In the acute phase, low molecular weight therapy is the mainstay of treatment for pulmonary embolism (1). Other supportive treatments may be required which include oxygen therapy and intravenous morphine for pain control. Massive pulmonary embolism leading to hemodynamic instability is an indication for intravenous thrombolytic therapy (2).

Risk factors of pulmonary embolism can be classified according to the Virchow's triad (alterations in blood flow, trauma to the vessel wall and pro-coagulant state).

  1. Alterations in blood flow: immobilization (after surgery, injury, pregnancy), obesity, cancer.
  2. Trauma to the vessel wall: trauma, surgery.
  3. Pro-coagulant state:
    • Estrogen-containing hormonal contraception
    • Genetic thrombophilia
    • Acquired thrombophilia (e.g. antiphospholipid syndrome)
    • Malignancy


  1. Erkens PM, Prins MH, Martin H, ed. “Fixed dose subcutaneous low molecular weight heparins versus adjusted dose unfractionated heparin for venous thromboembolism”. Cochrane Database Syst Rev (9): CD001100. 8th Sept 2010.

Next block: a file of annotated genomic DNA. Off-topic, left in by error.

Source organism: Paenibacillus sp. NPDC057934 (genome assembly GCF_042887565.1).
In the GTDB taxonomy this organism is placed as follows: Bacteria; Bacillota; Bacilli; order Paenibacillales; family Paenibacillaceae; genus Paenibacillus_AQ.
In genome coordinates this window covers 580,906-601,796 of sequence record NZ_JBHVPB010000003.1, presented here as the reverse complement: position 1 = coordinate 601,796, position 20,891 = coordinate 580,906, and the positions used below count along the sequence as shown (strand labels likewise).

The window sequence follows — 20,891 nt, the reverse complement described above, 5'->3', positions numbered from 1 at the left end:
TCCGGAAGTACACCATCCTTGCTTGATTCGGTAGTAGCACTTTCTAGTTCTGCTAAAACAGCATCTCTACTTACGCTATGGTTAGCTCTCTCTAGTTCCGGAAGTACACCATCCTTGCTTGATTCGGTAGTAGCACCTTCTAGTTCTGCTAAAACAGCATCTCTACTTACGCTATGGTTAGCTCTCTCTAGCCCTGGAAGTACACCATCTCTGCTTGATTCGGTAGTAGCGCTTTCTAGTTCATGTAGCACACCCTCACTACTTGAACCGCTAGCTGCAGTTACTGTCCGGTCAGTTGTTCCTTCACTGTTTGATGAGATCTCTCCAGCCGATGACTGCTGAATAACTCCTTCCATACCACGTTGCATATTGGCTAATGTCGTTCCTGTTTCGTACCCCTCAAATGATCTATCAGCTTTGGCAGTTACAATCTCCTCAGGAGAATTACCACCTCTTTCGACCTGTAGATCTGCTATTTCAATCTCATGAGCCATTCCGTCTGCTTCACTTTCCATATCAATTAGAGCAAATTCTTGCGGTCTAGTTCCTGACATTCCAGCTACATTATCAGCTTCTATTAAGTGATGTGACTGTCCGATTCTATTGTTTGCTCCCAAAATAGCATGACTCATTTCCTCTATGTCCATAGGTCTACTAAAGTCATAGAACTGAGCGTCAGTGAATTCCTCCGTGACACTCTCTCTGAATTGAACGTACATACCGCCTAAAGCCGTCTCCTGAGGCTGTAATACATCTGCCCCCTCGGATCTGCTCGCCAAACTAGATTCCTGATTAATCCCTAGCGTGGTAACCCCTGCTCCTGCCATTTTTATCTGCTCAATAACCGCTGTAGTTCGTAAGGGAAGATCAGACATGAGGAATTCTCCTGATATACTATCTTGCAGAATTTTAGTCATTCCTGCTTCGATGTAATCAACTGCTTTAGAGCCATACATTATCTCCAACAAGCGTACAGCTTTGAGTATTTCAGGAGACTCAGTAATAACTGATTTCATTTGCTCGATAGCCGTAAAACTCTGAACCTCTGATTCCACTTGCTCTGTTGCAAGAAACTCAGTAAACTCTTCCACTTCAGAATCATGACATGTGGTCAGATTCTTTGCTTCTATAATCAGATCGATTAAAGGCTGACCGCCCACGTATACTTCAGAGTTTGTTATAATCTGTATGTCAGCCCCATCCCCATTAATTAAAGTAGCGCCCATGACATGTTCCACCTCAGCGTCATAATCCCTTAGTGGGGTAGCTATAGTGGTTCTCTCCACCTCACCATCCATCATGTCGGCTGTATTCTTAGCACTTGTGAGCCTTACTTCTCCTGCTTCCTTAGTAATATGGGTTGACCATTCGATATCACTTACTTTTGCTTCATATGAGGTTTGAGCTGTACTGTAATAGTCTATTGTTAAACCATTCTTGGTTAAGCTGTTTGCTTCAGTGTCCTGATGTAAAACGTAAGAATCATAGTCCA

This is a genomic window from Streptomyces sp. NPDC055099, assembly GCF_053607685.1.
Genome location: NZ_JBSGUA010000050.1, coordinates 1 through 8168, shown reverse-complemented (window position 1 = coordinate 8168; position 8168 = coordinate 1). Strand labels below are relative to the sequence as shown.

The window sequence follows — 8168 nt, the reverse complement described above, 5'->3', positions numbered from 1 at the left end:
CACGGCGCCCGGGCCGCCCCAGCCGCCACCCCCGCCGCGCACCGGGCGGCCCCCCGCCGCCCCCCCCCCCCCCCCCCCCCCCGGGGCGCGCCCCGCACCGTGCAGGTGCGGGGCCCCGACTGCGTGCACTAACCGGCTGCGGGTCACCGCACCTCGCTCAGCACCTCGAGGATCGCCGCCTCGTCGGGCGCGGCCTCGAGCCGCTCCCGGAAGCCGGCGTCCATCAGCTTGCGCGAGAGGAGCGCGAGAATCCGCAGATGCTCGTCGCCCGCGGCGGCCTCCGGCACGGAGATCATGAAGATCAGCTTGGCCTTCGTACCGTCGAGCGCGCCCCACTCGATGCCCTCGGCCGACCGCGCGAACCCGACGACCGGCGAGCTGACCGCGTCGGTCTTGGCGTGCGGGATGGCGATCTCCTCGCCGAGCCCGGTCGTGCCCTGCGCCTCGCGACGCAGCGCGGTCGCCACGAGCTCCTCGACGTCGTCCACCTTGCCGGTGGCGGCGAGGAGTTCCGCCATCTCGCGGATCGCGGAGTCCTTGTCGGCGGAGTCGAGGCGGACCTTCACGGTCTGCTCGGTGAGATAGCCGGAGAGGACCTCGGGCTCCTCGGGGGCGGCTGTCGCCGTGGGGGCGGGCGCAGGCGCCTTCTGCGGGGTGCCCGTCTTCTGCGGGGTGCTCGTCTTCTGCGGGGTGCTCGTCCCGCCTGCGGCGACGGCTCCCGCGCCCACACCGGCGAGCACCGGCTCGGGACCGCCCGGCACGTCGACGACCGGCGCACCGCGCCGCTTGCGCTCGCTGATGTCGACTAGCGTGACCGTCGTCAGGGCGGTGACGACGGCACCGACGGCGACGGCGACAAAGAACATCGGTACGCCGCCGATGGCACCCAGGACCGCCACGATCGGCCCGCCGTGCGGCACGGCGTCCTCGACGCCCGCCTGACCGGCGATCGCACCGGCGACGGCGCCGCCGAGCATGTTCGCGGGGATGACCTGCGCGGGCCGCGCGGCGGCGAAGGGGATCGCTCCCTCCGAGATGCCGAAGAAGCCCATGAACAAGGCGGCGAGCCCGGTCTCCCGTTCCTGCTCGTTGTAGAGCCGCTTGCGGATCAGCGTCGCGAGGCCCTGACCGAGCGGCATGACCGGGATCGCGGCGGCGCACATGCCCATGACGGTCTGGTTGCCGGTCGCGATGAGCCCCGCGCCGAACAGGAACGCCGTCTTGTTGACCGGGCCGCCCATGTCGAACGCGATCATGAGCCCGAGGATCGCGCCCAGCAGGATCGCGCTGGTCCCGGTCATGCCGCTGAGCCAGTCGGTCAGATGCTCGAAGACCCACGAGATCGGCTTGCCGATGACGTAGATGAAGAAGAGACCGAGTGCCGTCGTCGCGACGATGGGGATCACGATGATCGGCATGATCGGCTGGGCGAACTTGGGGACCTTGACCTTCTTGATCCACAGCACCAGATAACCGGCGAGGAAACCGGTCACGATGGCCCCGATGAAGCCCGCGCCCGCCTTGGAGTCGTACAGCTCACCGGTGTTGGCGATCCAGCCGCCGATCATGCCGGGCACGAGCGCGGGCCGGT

2. Konstantinides, SV; Torbicki, A; Agnelli, G; Danchin, N; Fitzmaurice, D; Galie, N; Gibbs, JS; Huisman, MV; Humbert, M; Kucher, N; Lang, I; Lankeit, M; Lekakis, J; Maack, C; Mayer, E; Meneveau, N; Perrier, A; Pruszczyk, P; Rasmussen, LH; Schindler, TH; Svitil, P; Vonk Noordegraaf, A; Zamorano, JL; Zompatori, M; 2014 ESC Guidelines on the diagnosis and management of acute pulmonary embolism. 29th August 2014.
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Dermatology Series 皮膚科病例研究

Dermatology Series for November 2015
Dr. LEUNG Wai Yiu, Dr. TANG Yuk Ming, William, Dr. CHAN Hau Ngai, Kingsley, and Dr. KWAN Chi Keung
Specialists in Dermatology & Venereology

A lady with itchy skin for three years

A 34-year-old lady presented with a three-year history of itchy skin over right foot. This lesion waxed and waned and became aggravated during climate changes. The patient enjoyed a good past health. She had no ongoing medication taken or any relevant family history of similar lesion. Physical examinations showed erythematous thickened scaly plaques on her right foot. There were no other skin manifestations of psoriasis or contact dermatitis nor fungal infection.